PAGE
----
I happened upon an article on ghost dreams the day after my own ghost dream. Synchronicity?

According to the article, this is what a dream where a ghost is in your home means:

This dream about ghosts signifies internal conflict. You do not feel happy in yourself. Our homes are where we are supposed to feel safe and secure. So to dream about a ghost in our private space is unsettling. Something is out of whack. This dream is asking you to go deep into your psyche and work out what is troubling you. This indicates low self-esteem and a lack of confidence in your abilities.

I don’t think anything is really bothering me lately. I also don’t currently suffer from low self-esteem or confidence.  But in my dream, the ghost spoke to me and that has its own interpretation.

Ghosts represent the past and regret. They are symbolic of unresolved issues. If the ghost spoke to you in your dream, it means you have regrets about someone in your past. It indicates sorrow for a failed relationship, or a longing to reconnect with an old friend.

This comes closer to my own interpretation. I was thinking about a good friend who died last year and I regret that I did not visit him at the end of his life.  His wife didn’t seem to want me to see him, perhaps so that my final memories of him would be the person I knew years ago. The ghost was a man, not particularly clear or looking like my friend, but he spoke to me like a living person – as if all was well.

The other dream scenarios mentioned in the article are:
A ghost haunting you
A ghost chasing you
A ghost tried to kill you, or you tried to kill a ghost
You befriended a ghost
You were a ghost
Your mother or father were ghosts in the dream

Why do ghosts appear in our dreams?  It might be because you are grieving the loss of a loved one (fairly obvious), have regrets about the past (ghosts representing the past), fear death (the most obvious interpretation), or have unfinished business (ghosts are sometimes thought to be people who won’t leave this realm because they have unfinished business here).


To Sleep, Perchance, To Sleep

woman sleeping
Image by Claudio_Scott

“To die, to sleep – to sleep, perchance to dream –
ay, there’s the rub, for in this sleep of death
what dreams may come…”

– Hamlet

There’s a lot going on in those lines spoken by Hamlet.  Sleep and death are often connected – which was something that scared me as a child. The nuns taught us a prayer with the line “If I should die before I wake..” which terrified me for years.

Maybe some of that fear still remains on my insomnia nights. But I prefer this idea that sleep may bring dreams. Not dreams of death, of course, but the pleasant and mysterious kind.

Followers of this blog know that I have written often about sleep and about dreams. I have read a lot about both topics and still find myself attracted to research on both topics.

I have done a number of my own experiments around sleep. Recently I tracked the Moon’s possible influence on my sleep. (I found no correlation.) I have kept track for a month of how exercising might affect my sleep. (No correlation.) And I have recorded (via my Fitbit) my sleep hours, deep sleep, and REM and how it changes when I take something before bedtime. That ranges from prescription sleeping pills to antihistamines, melatonin, magnesium, kava, valerian and other supposed aids, and also the negative effects of things like caffeine or alcohol. (Results vary widely by substance and person.)

You have probably noticed that one day of travel to other time zones, jet-lag and also daylight saving times can throw off your internal clock and sleep for several days.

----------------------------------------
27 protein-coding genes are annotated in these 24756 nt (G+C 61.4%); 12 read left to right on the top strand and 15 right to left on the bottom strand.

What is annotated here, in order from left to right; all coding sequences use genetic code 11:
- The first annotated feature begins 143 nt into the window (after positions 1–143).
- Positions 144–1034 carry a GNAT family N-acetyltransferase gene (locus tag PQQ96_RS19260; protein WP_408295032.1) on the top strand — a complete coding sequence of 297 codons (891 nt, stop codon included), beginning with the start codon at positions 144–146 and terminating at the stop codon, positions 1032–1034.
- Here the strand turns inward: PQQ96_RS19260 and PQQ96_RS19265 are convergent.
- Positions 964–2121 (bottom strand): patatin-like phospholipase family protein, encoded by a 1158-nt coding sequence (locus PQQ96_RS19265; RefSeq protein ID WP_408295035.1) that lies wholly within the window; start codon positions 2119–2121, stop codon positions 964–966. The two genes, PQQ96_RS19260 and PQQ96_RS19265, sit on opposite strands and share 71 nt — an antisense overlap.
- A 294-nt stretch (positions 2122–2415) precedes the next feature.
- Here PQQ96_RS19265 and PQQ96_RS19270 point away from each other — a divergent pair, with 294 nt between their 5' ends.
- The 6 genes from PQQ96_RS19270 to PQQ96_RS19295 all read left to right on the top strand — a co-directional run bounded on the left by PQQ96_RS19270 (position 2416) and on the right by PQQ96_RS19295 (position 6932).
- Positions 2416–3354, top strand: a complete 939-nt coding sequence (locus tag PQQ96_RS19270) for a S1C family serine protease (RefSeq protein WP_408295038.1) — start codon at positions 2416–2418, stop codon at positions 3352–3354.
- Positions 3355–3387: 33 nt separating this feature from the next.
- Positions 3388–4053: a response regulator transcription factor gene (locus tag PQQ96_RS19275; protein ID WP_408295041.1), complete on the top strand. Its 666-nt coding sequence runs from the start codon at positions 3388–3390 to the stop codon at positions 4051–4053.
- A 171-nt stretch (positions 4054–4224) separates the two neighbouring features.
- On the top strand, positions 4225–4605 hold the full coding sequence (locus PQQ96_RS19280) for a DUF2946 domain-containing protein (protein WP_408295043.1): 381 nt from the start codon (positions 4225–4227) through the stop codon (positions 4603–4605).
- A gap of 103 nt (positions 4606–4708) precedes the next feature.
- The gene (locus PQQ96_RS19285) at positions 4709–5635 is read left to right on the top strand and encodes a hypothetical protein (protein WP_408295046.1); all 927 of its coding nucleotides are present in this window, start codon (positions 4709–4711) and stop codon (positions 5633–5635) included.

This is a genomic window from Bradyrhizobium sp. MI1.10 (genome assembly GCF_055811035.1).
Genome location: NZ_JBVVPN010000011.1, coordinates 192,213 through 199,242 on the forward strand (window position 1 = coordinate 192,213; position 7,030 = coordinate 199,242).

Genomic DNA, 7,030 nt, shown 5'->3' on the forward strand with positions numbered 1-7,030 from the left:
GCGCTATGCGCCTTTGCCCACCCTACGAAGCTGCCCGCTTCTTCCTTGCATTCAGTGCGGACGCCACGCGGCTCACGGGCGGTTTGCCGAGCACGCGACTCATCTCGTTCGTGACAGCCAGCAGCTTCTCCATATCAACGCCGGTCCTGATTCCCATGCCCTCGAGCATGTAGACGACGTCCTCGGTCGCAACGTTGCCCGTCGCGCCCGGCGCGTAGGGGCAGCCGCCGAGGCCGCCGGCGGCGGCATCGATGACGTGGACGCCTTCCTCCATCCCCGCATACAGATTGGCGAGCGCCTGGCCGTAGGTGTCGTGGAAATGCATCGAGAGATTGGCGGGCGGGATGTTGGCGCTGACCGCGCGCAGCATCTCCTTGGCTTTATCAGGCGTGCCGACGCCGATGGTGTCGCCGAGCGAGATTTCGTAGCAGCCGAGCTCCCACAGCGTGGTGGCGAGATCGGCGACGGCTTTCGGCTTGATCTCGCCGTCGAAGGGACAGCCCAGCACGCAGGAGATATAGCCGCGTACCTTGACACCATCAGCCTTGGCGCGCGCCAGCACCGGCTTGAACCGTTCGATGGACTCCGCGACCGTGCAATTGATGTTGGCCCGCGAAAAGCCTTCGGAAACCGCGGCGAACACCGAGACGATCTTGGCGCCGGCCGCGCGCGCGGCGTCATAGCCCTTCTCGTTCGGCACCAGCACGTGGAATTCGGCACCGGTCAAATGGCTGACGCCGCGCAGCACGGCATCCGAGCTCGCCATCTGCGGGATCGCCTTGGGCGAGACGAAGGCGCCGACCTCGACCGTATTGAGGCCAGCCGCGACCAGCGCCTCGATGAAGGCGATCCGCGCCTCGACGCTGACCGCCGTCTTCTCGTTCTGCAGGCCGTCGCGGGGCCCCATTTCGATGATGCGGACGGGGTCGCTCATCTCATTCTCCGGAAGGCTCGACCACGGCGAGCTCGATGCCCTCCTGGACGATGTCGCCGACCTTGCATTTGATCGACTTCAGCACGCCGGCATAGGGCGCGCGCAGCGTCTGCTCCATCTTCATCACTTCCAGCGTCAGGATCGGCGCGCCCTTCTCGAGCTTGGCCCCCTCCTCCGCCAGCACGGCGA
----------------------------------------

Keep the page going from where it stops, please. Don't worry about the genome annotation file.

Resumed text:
Still, I read the suggestions about how to improve my sleep. Over the years, I have found certain basic good health suggestions repeated.  Here is a list of things that are not only good for your health in general but may help you have a better night’s sleep.

Go to bed at the same time every night.
Early to bed generally helps. When I go to bed at 1 am, I still tend to wake up at the same time which means my actual amount and quality of sleep is less.
Have your bedroom as quiet, cool and dark as possible.
Stay away from screens.
Exercise during the day and be active (but not in the hours before sleep).

Don’t engage in heavy mental activity before going to bed. Most reading seems to be okay, in fact, many people fall asleep while reading. People also fall asleep watching TV and I read that our brain waves watching “mindless” TV (comedies, some dramas) are similar to the waves during sleep. That lighter mental activity is different than reading serious non-fiction, academic texts or more engaging programs. Some game shows (Jeopardy?) and news or documentaries have a heavier cognitive load.

It is clear that many Americans lack sleep (less than 7 hours) and research on sleep deprivation is pretty clear. Research beginning in the 1940s, (sometimes done on prisoners of war) found that sleep deprivation would lead to hallucinations and even a kind of insanity. Depriving people of their REM dream time is even worse.

We seem to be clear now that your brain clears out toxins during the night. Sleep is the mind-body’s primary biorhythm, regulating every other biorhythm. Type 2 diabetes, hypertension, and heart disease are linked to low-grade inflammation that occurred years before symptoms appear, and the markers for inflammation increase in people who suffer from insomnia or who don’t get a full night’s sleep.

Poor sleepers often report a lack of energy, headaches, irritability and lack of focus.

One piece of research that I have seen validated in my own little experiments is that dreams (REM sleep) can occur even during a brief nap. It had been believed that REM sleep occurs only in longer nightly sleep.

You can’t fully compensate for lost sleep by sleeping longer the next night but there are some benefits to catching up on lost sleep.

I was pleased to read that waking up with an alarm clock is a bad idea. I never liked alarms. Our sleep progresses in waves and in a good night’s sleep we move from deep sleep to waking through transitions. In a full sleep night, your brain secretes chemicals needed to be awake bit by bit through those waves or cycles. If you interrupt at the wrong time, you may be awake but it won’t feel that way to you.

Polls show that the average U.S. adult feels tired during the day at least three out of seven days each week. 25% of us feel tired five to seven days a week. Some of this can be attributed to not getting enough sleep, but some is from poor sleep quality. I suffer from moderate sleep apnea. I can sleep for 8 hours and still wake up feeling tired.